3 Things to Not Say to Someone in Depression

Say this instead to someone fighting depression.
Say this instead to someone fighting depression. (iStockPhoto)

Sometimes it's hard to be a Christian.

Christianity is a balancing act of being an example of Christ's life in us and honesty. It's not easy to balance these two things, because it's not sincere to act like we don't have real problems, but it is not a good testimony when the world doesn't see joy in our lives.

I believe Christians battle depression just as unbelievers do. The problem is when a Christian gives in to depression and stops trying to find God's strength to rise above it.

There are Christians who don't believe that Christians should fall into depression, and when they find a brother or sister in depression they pass judgement on them.

But last week in our Good Morning Girls' study we found Job in a depression. In the seventh chapter he says this, "Therefore I will not restrain my mouth; I will speak in the anguish of my spirit; I will complain in the bitterness of my soul."

During the day he was in unbelievable pain and at night he couldn't sleep because of his nightmares. He had lost all his children, all his wealth, and now his health is gone. How wouldn't someone in a situation like his not fall into depression?

Depression, in these circumstances, is a normal thing. What isn't normal is when we surrender to it.

And Job didn't surrender. He fought. He prayed. And in the end the Lord rewarded him.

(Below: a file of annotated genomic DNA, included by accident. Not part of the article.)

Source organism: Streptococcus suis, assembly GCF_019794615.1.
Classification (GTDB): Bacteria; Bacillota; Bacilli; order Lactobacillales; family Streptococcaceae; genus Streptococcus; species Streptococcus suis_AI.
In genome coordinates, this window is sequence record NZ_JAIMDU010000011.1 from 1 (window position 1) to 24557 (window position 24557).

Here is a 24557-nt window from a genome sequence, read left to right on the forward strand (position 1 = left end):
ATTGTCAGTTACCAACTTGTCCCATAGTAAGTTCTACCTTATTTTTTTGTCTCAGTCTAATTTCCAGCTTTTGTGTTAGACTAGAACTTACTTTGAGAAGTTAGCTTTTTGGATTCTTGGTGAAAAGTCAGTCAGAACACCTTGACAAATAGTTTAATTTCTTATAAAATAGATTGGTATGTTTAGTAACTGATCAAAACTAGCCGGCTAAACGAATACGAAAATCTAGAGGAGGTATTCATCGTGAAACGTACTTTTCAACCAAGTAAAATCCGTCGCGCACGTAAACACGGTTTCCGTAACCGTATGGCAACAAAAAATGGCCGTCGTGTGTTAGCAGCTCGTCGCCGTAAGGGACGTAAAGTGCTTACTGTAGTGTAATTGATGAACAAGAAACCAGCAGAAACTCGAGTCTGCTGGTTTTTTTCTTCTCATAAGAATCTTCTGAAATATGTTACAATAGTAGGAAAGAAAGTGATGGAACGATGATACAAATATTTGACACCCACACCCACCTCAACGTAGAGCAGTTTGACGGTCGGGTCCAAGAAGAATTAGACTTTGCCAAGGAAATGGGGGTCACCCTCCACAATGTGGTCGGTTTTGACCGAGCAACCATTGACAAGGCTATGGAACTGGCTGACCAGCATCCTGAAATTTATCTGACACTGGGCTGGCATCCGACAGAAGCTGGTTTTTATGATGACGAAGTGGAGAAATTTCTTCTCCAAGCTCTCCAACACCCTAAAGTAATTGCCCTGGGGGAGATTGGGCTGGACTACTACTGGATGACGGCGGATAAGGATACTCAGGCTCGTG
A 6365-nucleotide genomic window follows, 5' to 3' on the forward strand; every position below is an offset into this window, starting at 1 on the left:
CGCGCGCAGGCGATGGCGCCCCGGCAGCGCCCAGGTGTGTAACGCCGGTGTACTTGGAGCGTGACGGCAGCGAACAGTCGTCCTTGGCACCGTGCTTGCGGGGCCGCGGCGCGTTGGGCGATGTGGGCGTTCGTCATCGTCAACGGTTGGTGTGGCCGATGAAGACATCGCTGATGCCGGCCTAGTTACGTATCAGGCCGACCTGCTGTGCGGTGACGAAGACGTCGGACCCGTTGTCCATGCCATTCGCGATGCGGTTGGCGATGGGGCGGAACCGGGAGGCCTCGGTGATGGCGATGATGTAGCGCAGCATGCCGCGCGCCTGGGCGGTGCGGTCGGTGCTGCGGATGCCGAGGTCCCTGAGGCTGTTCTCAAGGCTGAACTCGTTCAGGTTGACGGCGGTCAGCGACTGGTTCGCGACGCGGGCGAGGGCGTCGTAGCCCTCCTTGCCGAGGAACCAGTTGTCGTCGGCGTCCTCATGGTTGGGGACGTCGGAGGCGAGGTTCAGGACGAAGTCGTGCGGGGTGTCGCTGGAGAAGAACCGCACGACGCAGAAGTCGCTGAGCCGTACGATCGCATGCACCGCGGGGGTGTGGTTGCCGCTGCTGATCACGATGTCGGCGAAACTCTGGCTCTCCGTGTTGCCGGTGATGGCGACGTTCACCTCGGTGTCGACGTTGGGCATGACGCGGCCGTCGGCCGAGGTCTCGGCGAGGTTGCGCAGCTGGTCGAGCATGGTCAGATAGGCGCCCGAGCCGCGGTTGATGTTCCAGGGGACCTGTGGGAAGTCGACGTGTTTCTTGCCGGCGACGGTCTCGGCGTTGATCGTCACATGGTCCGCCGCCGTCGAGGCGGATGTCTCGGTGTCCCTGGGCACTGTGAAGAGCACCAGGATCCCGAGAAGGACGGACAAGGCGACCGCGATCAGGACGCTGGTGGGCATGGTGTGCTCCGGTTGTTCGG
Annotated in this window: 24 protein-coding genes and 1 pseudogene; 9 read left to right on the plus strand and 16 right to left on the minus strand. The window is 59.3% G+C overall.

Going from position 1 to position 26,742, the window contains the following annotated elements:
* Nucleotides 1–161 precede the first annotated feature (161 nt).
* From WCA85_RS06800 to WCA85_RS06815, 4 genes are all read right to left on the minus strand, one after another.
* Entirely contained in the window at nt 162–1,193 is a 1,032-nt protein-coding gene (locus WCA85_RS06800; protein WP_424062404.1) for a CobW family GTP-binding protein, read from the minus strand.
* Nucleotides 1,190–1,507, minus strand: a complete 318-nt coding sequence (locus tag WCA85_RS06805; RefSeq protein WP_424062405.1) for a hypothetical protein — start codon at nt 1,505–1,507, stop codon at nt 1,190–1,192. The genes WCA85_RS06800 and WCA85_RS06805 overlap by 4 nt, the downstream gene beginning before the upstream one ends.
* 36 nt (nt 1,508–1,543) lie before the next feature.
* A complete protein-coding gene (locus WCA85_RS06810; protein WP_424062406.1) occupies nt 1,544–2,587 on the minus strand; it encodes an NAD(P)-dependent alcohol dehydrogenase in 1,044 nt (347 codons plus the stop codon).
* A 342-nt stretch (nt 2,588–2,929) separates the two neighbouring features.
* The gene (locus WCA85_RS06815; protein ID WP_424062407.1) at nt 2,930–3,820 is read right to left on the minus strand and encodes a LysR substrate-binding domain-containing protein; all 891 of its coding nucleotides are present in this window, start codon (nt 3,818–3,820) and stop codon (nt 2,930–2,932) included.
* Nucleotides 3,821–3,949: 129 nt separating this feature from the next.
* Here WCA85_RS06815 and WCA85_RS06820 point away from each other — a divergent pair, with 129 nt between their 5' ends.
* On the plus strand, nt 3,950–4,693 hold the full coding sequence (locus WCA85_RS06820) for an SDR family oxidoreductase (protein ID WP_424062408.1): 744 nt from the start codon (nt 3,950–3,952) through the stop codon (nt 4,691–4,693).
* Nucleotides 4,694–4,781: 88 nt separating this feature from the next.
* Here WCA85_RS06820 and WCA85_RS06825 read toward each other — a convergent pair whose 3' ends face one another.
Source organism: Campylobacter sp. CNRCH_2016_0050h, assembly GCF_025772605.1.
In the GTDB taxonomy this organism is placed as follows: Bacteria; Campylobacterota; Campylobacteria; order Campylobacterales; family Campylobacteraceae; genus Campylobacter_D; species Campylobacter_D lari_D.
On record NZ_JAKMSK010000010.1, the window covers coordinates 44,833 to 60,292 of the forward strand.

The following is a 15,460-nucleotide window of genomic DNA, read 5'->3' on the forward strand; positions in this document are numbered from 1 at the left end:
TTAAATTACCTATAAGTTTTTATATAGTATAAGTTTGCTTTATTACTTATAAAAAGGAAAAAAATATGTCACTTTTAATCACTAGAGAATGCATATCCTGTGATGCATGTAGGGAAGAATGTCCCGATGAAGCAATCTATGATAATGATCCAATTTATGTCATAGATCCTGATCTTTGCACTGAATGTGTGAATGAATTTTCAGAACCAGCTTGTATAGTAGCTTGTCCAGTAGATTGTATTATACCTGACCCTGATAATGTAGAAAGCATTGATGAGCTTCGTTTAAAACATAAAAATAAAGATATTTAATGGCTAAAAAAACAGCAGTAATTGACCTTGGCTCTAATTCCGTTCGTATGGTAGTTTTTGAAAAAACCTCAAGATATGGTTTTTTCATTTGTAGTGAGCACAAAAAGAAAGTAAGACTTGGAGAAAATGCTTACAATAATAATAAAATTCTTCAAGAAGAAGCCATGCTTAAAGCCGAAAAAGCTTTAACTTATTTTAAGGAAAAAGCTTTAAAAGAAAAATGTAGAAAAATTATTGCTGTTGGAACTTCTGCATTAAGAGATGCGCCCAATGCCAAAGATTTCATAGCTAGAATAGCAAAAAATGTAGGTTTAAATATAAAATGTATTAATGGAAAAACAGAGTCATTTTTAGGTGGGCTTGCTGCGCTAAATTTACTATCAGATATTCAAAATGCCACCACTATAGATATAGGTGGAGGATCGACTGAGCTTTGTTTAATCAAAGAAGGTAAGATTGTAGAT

How should we respond when a brother or sister is in a depression?

Here are three things you shouldn't say to someone in depression

1. "Get over it." I am convinced that if it were possible to just "get over" depression, most people would immediately get up and get out of it. The problem is that it's not that easy, and that is why so many people are taking dangerous psychosomatic drugs. Because they can't get over it. And it's an insult to them to insinuate that their pain isn't legitimate.

2. "You are in a depression because you've sinned." This is, in fact, what Job's friends were saying to him. But we see in the end that God told Eliphaz in chapter 42, "My wrath is aroused against you and your two friends, for you have not spoken of Me what is right, as My servant Job has." Despite Job's depression, he remained righteous while his friends spoke wrongly of him and to him.

Even when it is clear that the depression is because of sin, we should always wait until the proper time to confront it because saying the right thing at the wrong time can close the door on an opportunity to help lead someone to a place of repentance.

3. "You don't have faith, and that is why you're depressed." There is a tendency in some circles to embrace the errant theology that if you are not rich, happy and successful you don't have faith; because these things indicate God's blessing.

I don't know, but I have seen a lot of unbelievers who live blasphemous lives and are rich, happy and successful, while many very dedicated Christians are poor, unsuccessful by the world's standards and are sometimes not very happy.